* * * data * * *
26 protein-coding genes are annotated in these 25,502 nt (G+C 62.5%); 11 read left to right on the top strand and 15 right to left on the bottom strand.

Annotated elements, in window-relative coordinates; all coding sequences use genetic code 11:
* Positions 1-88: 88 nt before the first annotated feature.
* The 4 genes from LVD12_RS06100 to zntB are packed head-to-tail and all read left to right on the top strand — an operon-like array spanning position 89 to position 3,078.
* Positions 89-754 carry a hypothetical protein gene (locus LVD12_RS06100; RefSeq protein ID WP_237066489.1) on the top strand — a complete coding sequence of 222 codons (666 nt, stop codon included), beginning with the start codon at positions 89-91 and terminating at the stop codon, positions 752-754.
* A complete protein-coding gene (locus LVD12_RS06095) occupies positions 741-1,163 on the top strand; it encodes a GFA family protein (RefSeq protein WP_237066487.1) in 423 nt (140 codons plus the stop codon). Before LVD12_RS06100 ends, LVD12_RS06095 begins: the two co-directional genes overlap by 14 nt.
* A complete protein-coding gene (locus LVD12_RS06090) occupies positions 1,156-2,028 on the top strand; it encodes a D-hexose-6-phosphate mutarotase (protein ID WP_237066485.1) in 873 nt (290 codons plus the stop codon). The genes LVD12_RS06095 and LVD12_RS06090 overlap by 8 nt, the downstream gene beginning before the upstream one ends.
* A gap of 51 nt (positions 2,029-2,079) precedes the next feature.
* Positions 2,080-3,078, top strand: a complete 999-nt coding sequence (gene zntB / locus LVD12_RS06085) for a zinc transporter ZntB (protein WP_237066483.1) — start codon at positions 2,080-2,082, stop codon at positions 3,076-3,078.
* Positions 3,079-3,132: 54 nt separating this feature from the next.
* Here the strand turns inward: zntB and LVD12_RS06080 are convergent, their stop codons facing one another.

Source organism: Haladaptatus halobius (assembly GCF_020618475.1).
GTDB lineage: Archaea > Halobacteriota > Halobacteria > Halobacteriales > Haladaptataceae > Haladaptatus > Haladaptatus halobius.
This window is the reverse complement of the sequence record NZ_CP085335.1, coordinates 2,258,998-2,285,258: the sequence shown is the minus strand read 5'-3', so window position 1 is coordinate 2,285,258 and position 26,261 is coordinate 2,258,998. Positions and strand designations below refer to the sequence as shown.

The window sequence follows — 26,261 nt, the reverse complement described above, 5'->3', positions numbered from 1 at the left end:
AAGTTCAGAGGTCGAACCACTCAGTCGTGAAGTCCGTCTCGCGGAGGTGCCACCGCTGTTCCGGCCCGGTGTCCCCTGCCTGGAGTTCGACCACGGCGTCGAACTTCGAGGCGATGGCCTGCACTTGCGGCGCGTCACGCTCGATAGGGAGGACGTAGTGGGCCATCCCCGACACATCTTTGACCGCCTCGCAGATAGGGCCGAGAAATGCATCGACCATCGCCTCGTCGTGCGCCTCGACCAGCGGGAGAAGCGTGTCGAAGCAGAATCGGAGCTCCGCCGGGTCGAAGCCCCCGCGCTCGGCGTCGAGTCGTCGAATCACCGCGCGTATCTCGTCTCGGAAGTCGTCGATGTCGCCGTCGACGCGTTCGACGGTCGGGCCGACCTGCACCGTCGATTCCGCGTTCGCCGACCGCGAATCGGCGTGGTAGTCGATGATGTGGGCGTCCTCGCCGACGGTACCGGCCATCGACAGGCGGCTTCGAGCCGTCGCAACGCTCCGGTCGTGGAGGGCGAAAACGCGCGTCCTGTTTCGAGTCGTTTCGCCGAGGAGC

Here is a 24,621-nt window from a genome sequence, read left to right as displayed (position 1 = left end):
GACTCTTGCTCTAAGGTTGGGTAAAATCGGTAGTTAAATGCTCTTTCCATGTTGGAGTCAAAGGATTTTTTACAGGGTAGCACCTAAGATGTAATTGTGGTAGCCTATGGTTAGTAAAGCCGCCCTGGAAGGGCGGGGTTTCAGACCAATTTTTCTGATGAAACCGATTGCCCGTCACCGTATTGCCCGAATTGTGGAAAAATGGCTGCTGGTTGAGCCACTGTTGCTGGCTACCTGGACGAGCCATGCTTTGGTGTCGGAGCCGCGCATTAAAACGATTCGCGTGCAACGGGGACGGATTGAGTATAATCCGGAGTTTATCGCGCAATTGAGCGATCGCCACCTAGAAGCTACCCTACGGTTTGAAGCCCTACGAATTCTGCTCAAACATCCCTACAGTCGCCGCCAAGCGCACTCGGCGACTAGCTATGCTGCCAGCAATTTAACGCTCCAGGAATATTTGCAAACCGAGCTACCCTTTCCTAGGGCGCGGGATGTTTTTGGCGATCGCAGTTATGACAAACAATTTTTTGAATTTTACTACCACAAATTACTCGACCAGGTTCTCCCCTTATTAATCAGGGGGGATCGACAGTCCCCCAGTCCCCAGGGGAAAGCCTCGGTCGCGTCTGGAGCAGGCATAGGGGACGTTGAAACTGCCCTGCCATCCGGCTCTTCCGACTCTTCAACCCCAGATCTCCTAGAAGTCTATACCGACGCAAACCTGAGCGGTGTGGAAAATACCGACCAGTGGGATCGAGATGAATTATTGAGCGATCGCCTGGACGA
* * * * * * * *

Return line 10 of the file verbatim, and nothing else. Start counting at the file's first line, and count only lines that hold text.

* Positions 3,079-3,132: 54 nt separating this feature from the next.